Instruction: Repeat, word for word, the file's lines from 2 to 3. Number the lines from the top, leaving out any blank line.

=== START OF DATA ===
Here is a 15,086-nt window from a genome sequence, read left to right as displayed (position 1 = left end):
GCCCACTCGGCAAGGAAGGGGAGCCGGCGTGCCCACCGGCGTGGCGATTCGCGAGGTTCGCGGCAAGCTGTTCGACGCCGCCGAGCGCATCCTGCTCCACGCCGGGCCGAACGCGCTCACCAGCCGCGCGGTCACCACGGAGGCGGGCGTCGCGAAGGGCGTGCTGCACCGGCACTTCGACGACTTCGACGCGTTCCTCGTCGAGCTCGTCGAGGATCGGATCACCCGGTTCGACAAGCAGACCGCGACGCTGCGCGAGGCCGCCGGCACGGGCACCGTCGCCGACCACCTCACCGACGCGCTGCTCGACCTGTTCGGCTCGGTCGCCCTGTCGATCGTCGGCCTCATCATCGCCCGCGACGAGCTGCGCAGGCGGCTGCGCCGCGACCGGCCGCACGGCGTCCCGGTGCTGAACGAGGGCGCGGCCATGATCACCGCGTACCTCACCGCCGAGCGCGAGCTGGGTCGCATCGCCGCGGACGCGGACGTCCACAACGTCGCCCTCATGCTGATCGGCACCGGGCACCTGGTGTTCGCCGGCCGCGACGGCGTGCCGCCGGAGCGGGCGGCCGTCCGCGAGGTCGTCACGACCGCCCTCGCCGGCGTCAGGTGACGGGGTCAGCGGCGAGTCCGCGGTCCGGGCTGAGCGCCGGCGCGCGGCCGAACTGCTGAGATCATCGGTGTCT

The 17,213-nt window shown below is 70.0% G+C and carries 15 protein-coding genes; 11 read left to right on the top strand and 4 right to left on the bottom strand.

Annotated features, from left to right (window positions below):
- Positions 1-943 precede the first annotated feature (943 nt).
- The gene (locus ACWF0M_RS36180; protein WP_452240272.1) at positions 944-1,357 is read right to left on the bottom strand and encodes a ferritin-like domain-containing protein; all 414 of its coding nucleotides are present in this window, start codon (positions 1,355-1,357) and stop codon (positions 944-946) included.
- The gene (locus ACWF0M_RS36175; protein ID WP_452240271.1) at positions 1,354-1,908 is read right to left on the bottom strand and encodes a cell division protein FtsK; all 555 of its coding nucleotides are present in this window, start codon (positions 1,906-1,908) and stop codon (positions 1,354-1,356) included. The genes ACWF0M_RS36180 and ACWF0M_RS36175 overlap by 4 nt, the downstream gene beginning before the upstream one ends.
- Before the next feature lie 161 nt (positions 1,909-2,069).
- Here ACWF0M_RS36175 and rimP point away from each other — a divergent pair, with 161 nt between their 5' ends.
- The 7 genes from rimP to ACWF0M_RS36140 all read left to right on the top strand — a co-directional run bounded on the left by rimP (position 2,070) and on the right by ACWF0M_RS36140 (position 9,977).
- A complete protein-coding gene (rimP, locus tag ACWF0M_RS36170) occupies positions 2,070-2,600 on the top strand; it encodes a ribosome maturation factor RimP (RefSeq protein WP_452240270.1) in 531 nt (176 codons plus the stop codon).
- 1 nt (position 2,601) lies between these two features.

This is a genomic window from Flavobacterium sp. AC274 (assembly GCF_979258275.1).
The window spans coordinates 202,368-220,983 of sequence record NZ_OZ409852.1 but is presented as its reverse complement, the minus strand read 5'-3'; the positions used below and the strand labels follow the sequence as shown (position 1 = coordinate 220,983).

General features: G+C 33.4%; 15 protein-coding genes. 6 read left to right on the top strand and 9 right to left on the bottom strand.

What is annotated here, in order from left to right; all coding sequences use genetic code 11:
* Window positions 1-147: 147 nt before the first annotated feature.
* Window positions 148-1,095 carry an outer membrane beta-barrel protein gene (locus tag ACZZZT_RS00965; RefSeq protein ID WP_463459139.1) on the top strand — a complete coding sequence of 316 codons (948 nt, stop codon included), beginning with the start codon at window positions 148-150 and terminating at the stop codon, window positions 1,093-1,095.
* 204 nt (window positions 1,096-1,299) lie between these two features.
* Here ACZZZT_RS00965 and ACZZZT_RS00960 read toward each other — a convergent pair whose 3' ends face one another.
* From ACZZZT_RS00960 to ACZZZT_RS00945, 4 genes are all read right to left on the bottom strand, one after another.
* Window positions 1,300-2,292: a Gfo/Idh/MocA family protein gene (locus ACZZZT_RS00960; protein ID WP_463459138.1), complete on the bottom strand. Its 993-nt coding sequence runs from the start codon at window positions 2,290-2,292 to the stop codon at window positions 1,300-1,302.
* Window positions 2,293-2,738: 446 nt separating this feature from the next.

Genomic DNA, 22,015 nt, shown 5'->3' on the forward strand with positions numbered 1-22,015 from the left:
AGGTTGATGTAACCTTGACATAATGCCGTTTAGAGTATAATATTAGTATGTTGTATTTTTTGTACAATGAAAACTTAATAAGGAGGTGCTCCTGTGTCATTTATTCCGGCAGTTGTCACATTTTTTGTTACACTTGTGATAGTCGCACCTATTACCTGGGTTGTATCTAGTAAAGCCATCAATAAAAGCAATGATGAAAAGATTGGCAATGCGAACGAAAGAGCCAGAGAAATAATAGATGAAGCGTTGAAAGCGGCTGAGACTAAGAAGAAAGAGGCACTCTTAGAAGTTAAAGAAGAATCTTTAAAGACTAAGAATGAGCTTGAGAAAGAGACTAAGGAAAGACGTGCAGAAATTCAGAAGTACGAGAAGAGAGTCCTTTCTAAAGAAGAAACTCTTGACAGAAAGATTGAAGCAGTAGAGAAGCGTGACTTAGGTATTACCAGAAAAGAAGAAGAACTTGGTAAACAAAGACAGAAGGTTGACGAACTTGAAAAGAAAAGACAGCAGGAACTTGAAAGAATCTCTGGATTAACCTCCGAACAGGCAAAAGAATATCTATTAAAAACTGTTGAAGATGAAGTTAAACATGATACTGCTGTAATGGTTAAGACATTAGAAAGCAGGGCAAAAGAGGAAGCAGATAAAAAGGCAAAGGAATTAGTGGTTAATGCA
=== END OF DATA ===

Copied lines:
GCCCACTCGGCAAGGAAGGGGAGCCGGCGTGCCCACCGGCGTGGCGATTCGCGAGGTTCGCGGCAAGCTGTTCGACGCCGCCGAGCGCATCCTGCTCCACGCCGGGCCGAACGCGCTCACCAGCCGCGCGGTCACCACGGAGGCGGGCGTCGCGAAGGGCGTGCTGCACCGGCACTTCGACGACTTCGACGCGTTCCTCGTCGAGCTCGTCGAGGATCGGATCACCCGGTTCGACAAGCAGACCGCGACGCTGCGCGAGGCCGCCGGCACGGGCACCGTCGCCGACCACCTCACCGACGCGCTGCTCGACCTGTTCGGCTCGGTCGCCCTGTCGATCGTCGGCCTCATCATCGCCCGCGACGAGCTGCGCAGGCGGCTGCGCCGCGACCGGCCGCACGGCGTCCCGGTGCTGAACGAGGGCGCGGCCATGATCACCGCGTACCTCACCGCCGAGCGCGAGCTGGGTCGCATCGCCGCGGACGCGGACGTCCACAACGTCGCCCTCATGCTGATCGGCACCGGGCACCTGGTGTTCGCCGGCCGCGACGGCGTGCCGCCGGAGCGGGCGGCCGTCCGCGAGGTCGTCACGACCGCCCTCGCCGGCGTCAGGTGACGGGGTCAGCGGCGAGTCCGCGGTCCGGGCTGAGCGCCGGCGCGCGGCCGAACTGCTGAGATCATCGGTGTCT

The 17,213-nt window shown below is 70.0% G+C and carries 15 protein-coding genes; 11 read left to right on the top strand and 4 right to left on the bottom strand.